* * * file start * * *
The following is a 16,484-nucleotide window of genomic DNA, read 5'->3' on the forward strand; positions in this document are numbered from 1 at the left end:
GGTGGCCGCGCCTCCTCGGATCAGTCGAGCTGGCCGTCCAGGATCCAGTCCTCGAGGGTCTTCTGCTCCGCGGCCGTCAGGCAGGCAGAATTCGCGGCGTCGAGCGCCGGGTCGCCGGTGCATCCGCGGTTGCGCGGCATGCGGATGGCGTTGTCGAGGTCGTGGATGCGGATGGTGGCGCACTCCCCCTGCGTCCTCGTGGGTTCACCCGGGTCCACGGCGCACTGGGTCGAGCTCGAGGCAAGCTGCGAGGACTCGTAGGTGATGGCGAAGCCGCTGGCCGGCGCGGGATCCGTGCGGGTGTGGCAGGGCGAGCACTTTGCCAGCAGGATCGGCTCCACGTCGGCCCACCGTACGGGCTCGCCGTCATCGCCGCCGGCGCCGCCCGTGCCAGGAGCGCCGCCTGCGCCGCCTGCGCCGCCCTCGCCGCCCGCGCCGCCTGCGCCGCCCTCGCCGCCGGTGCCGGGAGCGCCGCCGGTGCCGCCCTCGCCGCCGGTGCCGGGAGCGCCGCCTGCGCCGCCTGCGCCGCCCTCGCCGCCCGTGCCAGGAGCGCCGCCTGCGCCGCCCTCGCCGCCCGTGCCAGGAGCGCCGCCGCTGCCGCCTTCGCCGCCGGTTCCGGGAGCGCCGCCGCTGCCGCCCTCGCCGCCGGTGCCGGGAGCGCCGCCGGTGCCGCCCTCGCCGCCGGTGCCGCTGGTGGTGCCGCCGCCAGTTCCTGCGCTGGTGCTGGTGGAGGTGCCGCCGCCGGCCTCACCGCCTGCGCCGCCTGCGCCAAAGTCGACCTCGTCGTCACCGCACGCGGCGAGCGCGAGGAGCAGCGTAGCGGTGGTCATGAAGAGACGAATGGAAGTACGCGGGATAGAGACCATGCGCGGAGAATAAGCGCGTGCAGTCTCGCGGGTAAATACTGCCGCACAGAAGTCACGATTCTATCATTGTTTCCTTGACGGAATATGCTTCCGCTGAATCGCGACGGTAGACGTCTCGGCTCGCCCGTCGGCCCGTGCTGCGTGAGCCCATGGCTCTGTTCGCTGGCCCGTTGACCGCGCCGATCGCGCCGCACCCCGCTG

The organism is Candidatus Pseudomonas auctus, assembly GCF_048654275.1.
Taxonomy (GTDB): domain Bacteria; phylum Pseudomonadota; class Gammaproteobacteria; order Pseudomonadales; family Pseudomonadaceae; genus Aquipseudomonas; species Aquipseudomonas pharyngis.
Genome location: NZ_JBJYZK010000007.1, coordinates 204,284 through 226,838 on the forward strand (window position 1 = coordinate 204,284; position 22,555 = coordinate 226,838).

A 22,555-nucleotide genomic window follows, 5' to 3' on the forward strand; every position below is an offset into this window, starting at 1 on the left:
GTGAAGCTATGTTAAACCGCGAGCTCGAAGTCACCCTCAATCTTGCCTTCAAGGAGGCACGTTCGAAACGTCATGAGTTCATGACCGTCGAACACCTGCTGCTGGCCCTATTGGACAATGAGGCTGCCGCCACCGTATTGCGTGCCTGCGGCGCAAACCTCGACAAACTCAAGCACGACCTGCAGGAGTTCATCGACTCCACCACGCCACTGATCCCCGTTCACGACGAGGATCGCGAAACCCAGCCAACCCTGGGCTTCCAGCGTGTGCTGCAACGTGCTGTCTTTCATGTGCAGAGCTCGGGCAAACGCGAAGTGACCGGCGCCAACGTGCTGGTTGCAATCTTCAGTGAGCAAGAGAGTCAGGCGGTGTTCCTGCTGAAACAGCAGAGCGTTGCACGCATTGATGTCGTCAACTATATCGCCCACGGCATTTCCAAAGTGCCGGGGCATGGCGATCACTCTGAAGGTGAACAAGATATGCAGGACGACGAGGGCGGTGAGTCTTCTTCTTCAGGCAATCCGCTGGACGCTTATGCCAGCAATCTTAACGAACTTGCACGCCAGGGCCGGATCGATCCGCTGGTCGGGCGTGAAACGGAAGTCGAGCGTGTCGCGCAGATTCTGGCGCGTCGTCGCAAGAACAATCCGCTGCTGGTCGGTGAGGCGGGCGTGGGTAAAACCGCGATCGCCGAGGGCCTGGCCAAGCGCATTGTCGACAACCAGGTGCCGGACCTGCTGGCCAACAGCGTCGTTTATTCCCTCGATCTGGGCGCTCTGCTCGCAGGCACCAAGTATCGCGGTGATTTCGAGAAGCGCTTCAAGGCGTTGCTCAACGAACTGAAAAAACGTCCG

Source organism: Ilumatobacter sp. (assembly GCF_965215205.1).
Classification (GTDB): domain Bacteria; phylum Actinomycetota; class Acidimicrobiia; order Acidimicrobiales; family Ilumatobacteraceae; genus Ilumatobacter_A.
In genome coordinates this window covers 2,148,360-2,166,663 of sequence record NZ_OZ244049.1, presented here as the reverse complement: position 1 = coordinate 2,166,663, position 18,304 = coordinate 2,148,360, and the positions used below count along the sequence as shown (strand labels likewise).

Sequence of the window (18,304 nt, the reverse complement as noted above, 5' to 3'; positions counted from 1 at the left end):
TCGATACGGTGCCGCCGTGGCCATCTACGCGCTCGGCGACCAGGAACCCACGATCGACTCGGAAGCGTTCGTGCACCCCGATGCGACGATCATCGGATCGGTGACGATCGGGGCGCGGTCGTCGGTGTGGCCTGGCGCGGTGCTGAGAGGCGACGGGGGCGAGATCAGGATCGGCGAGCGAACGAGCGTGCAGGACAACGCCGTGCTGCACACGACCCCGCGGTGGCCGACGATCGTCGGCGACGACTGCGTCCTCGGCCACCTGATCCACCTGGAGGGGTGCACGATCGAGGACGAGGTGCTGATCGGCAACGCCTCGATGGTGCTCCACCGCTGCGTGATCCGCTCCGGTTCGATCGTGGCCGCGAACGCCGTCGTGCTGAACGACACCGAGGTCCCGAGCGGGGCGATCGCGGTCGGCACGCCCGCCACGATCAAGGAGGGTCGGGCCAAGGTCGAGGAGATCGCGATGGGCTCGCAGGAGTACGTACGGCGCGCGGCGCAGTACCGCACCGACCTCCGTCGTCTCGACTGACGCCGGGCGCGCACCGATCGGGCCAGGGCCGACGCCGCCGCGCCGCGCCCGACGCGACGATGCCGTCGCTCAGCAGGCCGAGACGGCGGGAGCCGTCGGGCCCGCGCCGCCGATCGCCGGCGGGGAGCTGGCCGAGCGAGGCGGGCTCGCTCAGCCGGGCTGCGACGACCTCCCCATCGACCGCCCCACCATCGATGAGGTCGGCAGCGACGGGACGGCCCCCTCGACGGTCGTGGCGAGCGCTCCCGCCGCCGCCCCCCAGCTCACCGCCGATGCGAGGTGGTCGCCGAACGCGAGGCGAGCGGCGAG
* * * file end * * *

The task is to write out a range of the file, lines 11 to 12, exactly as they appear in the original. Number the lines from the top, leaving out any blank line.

Sequence of the window (18,304 nt, the reverse complement as noted above, 5' to 3'; positions counted from 1 at the left end):
TCGATACGGTGCCGCCGTGGCCATCTACGCGCTCGGCGACCAGGAACCCACGATCGACTCGGAAGCGTTCGTGCACCCCGATGCGACGATCATCGGATCGGTGACGATCGGGGCGCGGTCGTCGGTGTGGCCTGGCGCGGTGCTGAGAGGCGACGGGGGCGAGATCAGGATCGGCGAGCGAACGAGCGTGCAGGACAACGCCGTGCTGCACACGACCCCGCGGTGGCCGACGATCGTCGGCGACGACTGCGTCCTCGGCCACCTGATCCACCTGGAGGGGTGCACGATCGAGGACGAGGTGCTGATCGGCAACGCCTCGATGGTGCTCCACCGCTGCGTGATCCGCTCCGGTTCGATCGTGGCCGCGAACGCCGTCGTGCTGAACGACACCGAGGTCCCGAGCGGGGCGATCGCGGTCGGCACGCCCGCCACGATCAAGGAGGGTCGGGCCAAGGTCGAGGAGATCGCGATGGGCTCGCAGGAGTACGTACGGCGCGCGGCGCAGTACCGCACCGACCTCCGTCGTCTCGACTGACGCCGGGCGCGCACCGATCGGGCCAGGGCCGACGCCGCCGCGCCGCGCCCGACGCGACGATGCCGTCGCTCAGCAGGCCGAGACGGCGGGAGCCGTCGGGCCCGCGCCGCCGATCGCCGGCGGGGAGCTGGCCGAGCGAGGCGGGCTCGCTCAGCCGGGCTGCGACGACCTCCCCATCGACCGCCCCACCATCGATGAGGTCGGCAGCGACGGGACGGCCCCCTCGACGGTCGTGGCGAGCGCTCCCGCCGCCGCCCCCCAGCTCACCGCCGATGCGAGGTGGTCGCCGAACGCGAGGCGAGCGGCGAG